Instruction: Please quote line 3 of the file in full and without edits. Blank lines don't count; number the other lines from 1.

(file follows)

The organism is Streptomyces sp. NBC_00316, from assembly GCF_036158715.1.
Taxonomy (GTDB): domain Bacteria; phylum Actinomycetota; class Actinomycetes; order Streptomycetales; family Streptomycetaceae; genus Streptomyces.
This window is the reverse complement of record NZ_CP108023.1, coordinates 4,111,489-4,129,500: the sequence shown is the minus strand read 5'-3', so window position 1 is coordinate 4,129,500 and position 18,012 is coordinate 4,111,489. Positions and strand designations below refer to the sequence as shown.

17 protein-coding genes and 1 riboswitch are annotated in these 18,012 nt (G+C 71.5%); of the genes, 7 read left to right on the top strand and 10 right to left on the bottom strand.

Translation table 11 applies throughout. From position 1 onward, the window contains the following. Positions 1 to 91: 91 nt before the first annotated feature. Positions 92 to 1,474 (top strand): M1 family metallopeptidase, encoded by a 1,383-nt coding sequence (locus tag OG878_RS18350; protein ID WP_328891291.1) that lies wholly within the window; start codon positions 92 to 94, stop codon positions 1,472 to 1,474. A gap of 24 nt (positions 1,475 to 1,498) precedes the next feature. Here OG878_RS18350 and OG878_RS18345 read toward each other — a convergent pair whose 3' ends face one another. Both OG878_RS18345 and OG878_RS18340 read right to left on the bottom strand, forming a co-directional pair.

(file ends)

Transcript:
This window is the reverse complement of record NZ_CP108023.1, coordinates 4,111,489-4,129,500: the sequence shown is the minus strand read 5'-3', so window position 1 is coordinate 4,129,500 and position 18,012 is coordinate 4,111,489. Positions and strand designations below refer to the sequence as shown.